I think this is very wrong headed. I will assume, perhaps naively, that Mr Sorba is not just using Bradford West as an excuse to indulge in the pleasures of faction fighting. But hard cases still make bad law and hard byelections can prompt bad political strategy.

    It doesn’t really matter if it’s worn in penance for “the Deficit” (as the New Labour Faction were demanding not so long ago) or worn in penance for Iraq (as the Anti-New Labour faction now propose) – sackcloth and ashes is not a good look.

  • Redshift

    I generally agree but the statement ‘not the natural home of first time voters’ seems odd given that the breakdowns of polls have consistently given us over 50% of the vote for the 18-24 group for over a year*. 

    I agree we could be doing better but seemingly in the face of record youth unemployment, scrapping of EMA and trebling of tuition fees we are the natural choice for first time voters.
    *Before anyone says that breakdowns of polls are small samples and are therefore unreliable I agree, but the fact that this has been repeated successively for over a year suggests this is not a dodgy sample. 

  • Daniel Speight

    It seems that a lot of the losses the party suffered both in membership and in reputation can be placed at the door of this adventure in Iraq. Therefore not to at least try to understand what went wrong would be stupidity on the party’s part.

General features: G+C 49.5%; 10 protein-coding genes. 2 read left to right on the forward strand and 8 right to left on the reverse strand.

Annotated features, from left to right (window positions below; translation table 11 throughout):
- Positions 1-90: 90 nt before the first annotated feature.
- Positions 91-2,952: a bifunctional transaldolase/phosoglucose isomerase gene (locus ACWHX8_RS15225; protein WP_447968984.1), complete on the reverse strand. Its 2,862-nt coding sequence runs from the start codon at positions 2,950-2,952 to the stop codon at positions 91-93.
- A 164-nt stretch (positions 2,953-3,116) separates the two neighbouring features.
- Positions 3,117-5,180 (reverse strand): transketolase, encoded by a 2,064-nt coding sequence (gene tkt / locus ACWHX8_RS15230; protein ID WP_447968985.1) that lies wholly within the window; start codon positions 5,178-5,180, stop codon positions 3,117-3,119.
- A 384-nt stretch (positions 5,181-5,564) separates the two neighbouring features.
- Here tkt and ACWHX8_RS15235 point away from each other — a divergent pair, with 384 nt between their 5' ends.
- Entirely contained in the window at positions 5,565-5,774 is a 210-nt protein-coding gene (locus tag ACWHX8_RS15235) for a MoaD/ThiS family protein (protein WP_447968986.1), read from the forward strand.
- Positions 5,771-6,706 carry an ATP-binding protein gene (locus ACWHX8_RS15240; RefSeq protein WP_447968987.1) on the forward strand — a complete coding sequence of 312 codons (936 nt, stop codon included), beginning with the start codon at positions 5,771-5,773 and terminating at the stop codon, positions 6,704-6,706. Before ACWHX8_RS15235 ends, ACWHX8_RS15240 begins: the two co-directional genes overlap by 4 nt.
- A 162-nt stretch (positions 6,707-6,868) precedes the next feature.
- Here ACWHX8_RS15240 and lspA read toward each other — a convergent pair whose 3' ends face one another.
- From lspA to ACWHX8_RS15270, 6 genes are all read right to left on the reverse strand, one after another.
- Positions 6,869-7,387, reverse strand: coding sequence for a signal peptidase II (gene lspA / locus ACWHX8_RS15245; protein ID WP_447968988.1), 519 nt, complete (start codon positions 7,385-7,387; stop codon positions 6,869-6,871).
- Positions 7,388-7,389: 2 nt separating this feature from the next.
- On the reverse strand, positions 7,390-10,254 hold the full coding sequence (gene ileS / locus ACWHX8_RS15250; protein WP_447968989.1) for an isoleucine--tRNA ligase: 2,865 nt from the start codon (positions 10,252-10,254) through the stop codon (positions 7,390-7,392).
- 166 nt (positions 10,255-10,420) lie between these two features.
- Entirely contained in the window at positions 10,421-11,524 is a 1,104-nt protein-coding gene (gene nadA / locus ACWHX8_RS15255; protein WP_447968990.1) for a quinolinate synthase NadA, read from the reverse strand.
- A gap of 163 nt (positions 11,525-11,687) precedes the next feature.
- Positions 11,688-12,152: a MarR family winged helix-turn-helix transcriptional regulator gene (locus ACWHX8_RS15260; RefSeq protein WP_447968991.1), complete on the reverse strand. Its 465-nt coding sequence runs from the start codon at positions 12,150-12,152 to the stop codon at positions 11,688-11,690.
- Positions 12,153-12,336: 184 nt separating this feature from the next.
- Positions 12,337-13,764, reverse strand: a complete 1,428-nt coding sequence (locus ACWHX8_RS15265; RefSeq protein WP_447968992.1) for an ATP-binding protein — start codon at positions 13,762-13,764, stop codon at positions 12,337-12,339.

Myself I think the problem we should beware of is any tendency to a presidential style administration by a Labour prime minister. It would be good to make sure Ed Miliband realizes this too.

  • Brumanuensis

    One of the reasons I was so pleased Ed won the leadership was that it finally meant that those of us who opposed that awful war were able to hear the Labour leader say ‘I think it was wrong’ and obtain release after 7 years of apologias and brazen defences from the top. It was a relief to hear a Labour leader promise not to be so casual about civil liberties, holding out the hope that never again would a Labour government make itself complicit in shipping man and women, many innocent of any crime, to dozens of ‘Villa Grimaldi’ across the world.

    But that time is over. Ed said it and that was enough. I don’t think Bradford West voted against us because of the war – how could that be so with an anti-war leader? It’s far more complicated than that and we have to go forward. No matter how many times we say sorry, we will never undo the war. Learn from mistakes, by all means, but don’t dwell on them.